As with Dieselgate, the problem lies in the test itself.  A 2012 Government Accountability Report found human exposure limits and test protocols decades outdated. A  Harvard expose points to “undue industry influence” in US regulatory agencies and published analysis document conflicts of interest in the international “authorities” many countries rely on.  Phones are simply not radiation tested the way we use them- at body contact. It is time to hit the reset button. Before deploying 5G infrastructure and allowing 5G phones on the market, the US should first hold Congressional hearings on the oversight and safety of wireless devices.

Theodora Scarato is executive director of Environmental Health Trust.

Digital economy

Digital euro: Commission welcomes the launch of the digital euro project by the ECB

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The Commission welcomes the decision taken by the Governing Council of the European Central Bank (ECB) to launch the digital euro project and start its investigation phase. This phase will look at various design options, user requirements and at how financial intermediaries could provide services building on a digital euro. The digital euro, a digital form of central bank money, would offer greater choice to consumers and businesses in situations where physical cash cannot be used. It would support a well-integrated payments sector to respond to new payment needs in Europe.

Taking into account digitalisation, rapid changes in the payments landscape and the emergence of crypto-assets, the digital euro would be a complement to cash, which should remain widely available and useable. It would support a number of policy objectives set out in the Commission's wider digital finance and retail payments strategies including the digitalisation of the European economy, increase the international role of the euro and support the EU's open strategic autonomy. Based on the technical co-operation with the ECB initiated in January, the Commission will continue to work closely with the ECB and the EU institutions throughout the investigation phase in analysing and testing the various design options in view of policy objectives.

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Digital economy

New digital resource launched to support health, social care and industry innovation

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Achieving Innovation is a new resource developed by Life Sciences Hub Wales to inform and guide those working across industry, health and social care innovation. It summarises key research, provides critical insights and delivers fresh perspectives from cross-sector thought leaders.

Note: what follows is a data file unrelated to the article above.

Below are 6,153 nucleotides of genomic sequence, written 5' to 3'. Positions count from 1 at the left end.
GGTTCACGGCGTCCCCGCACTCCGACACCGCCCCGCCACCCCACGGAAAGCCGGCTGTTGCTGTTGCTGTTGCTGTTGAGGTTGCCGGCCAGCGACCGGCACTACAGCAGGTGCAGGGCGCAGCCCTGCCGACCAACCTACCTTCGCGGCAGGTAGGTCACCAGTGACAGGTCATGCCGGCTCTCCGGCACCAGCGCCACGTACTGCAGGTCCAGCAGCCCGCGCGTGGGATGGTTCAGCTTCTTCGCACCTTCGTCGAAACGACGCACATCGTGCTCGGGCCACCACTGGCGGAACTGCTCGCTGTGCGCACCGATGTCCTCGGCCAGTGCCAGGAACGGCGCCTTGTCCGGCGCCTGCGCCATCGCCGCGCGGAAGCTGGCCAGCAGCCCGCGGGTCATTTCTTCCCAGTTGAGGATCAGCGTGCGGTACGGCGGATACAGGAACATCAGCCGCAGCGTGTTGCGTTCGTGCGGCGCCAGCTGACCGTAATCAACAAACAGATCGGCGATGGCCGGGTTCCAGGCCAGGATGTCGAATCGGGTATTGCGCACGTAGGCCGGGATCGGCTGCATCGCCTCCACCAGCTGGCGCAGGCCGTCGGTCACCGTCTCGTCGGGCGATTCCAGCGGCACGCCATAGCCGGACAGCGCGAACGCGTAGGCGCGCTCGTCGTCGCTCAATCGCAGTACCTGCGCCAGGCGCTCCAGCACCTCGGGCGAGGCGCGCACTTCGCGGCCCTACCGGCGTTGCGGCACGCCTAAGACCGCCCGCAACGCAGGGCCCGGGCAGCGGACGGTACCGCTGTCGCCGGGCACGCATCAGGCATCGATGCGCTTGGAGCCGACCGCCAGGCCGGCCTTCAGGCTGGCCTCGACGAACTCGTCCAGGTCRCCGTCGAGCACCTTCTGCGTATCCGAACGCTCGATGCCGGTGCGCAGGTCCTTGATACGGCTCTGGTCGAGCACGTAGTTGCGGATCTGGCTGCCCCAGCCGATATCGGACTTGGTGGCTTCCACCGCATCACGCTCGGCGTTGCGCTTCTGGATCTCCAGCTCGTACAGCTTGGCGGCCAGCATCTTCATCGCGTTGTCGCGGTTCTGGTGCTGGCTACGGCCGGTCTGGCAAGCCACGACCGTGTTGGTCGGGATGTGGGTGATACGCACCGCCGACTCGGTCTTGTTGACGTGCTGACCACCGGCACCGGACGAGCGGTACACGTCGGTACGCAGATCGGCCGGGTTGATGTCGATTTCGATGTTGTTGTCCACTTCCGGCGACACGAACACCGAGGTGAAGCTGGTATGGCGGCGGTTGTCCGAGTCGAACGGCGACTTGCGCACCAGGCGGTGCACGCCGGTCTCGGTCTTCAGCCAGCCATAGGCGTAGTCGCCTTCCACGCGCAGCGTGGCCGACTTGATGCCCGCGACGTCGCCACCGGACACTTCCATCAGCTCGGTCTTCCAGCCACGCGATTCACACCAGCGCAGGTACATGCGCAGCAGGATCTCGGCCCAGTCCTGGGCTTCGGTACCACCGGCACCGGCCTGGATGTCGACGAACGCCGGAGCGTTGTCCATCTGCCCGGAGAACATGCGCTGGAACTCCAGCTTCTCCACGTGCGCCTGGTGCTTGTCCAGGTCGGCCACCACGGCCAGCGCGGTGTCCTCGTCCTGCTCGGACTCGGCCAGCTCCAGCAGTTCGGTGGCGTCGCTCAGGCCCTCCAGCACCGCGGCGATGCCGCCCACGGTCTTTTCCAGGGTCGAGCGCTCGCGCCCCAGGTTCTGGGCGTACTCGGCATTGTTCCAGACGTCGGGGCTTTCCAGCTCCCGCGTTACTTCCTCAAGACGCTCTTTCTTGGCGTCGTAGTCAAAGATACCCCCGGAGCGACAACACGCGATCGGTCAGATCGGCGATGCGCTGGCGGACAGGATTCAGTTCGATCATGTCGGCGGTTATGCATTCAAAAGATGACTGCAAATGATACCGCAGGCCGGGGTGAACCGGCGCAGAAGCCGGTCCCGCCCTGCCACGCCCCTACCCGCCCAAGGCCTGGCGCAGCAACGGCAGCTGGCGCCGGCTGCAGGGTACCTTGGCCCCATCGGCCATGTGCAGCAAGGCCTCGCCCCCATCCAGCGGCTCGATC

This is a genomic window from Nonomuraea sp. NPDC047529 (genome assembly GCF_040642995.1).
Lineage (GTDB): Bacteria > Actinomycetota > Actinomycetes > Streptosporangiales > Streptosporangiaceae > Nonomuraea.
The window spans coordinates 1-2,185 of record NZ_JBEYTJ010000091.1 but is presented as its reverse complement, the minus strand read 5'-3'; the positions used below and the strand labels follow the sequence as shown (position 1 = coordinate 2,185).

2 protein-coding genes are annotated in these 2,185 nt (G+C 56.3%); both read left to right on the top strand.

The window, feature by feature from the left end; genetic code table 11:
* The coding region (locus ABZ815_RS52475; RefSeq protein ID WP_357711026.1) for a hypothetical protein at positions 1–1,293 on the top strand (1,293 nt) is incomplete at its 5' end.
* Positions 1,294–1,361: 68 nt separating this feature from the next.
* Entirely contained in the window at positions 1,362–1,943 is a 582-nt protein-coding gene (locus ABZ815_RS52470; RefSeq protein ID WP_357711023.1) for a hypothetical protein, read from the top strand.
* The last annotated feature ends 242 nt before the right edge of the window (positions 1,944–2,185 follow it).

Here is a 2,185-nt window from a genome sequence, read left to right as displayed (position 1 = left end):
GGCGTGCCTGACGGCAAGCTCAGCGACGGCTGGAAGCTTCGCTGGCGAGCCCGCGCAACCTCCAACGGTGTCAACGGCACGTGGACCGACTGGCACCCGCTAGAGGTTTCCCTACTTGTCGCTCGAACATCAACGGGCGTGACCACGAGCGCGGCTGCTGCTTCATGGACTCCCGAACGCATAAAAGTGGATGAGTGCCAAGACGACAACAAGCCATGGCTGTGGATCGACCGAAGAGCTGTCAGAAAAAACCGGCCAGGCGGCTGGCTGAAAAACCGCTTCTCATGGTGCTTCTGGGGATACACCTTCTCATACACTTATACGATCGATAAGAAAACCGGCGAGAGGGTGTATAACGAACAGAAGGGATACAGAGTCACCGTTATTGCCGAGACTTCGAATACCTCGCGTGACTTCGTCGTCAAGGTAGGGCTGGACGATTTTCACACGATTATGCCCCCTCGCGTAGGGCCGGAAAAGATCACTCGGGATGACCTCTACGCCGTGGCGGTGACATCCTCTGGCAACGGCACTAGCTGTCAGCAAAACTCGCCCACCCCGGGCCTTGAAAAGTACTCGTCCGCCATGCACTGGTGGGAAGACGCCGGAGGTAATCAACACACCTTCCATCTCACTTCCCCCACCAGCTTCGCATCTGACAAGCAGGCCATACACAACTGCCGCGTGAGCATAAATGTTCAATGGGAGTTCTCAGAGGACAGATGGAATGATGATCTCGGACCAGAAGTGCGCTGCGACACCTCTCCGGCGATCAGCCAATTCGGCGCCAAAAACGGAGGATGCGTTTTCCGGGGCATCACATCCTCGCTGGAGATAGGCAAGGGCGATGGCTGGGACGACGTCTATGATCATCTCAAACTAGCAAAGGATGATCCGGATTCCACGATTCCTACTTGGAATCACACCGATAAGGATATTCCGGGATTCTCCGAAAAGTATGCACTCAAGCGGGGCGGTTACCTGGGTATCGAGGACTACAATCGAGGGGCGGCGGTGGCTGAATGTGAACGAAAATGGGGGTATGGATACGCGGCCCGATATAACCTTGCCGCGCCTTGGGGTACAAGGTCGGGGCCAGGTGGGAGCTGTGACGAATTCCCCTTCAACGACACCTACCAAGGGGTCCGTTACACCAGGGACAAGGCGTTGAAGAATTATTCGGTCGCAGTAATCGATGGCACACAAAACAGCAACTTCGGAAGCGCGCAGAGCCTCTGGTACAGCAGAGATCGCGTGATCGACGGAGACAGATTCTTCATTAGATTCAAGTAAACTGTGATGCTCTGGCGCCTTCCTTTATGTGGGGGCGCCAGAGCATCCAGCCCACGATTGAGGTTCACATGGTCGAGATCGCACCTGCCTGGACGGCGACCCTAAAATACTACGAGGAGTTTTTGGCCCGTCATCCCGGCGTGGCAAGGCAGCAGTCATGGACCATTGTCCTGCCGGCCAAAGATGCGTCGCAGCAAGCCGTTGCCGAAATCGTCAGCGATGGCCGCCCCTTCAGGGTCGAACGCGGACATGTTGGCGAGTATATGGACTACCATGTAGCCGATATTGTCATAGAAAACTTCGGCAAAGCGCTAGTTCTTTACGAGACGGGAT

This new digital resource reviews the wealth of knowledge available about innovation in health and social care to equip those who need it with the most relevant and important information. Life Sciences Hub Wales has worked closely with contributors spanning health, industry, academia and social care providing input.

Innovation is perceived by many stakeholders as essential for catalysing system-wide change and making a difference to patients and people. A recent survey commissioned by Life Sciences Hub Wales for Beaufort Research found that 97% of health and social care regarded innovation as being very important, alongside 91% of industry.

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However, barriers can make innovation more difficult, including a lack of common language, resources, and cross-sector engagement. Life Sciences Hub Wales has created the Achieving Innovation resource to help address these challenges, identifying evidence-based solutions and answers to help navigate the innovation ecosystem and futureproof our health and social care systems.

The resource is set to be regularly updated with new material, and launches with a:

Cari-Anne Quinn, CEO of Life Sciences Hub Wales, said: “This new resource can play a key role in helping stakeholders of all backgrounds navigate the health and social care ecosystems in Wales and beyond. Innovators hold the key to large-scale transformation of health, care and wellbeing in Wales and this resource will support them in achieving this.”

Minister for Health and Social Services, Eluned Morgan, said: “Innovation plays a critical role in supporting our health and social care sectors in Wales to deliver new ideas and technologies in partnership with industry. I welcome Life Sciences Hub Wales new ‘Achieving Innovation’ resource as a key tool for innovators who are working to overcome real challenges and grasp exciting new opportunities. When we established and funded Life Science Hub Wales, innovation was at the heart of its ethos - this ethos has played a key role in our recovery and response to the impact of COVID-19.”

Dr. Chris Subbe, Acute, Respiratory and Critical Care Medicine Consultant at Betsi Cadwaladr University Health Board and Senior Clinical Lecturer at Bangor University, said: “I was delighted to contribute to the Achieving Innovation resource by exploring the importance of making innovation an everyday habit.

In this time of exceptional pressures on our ability to provide quality care we need to find ways to develop talent and ideas from wherever they come. This new resource should empower multidisciplinary innovators from industry and healthcare backgrounds with the information, context and language required.”

Darren Hughes, Director of Welsh NHS Confederation, said: “We welcome the new Achieving Innovation resource from Life Sciences Hub Wales, as we have seen the impact of innovation and service transformation in response to the Covid-19 pandemic. The resource supports a deeper understanding of innovation and complements our multi-agency report prepared by Swansea University, The NHS Wales COVID-19 Innovation and Transformation Study Report, which draws from a vast evidence-base of staff experiences from across NHS Wales, examining why and how they innovated and looking at practical recommendations to further this agenda.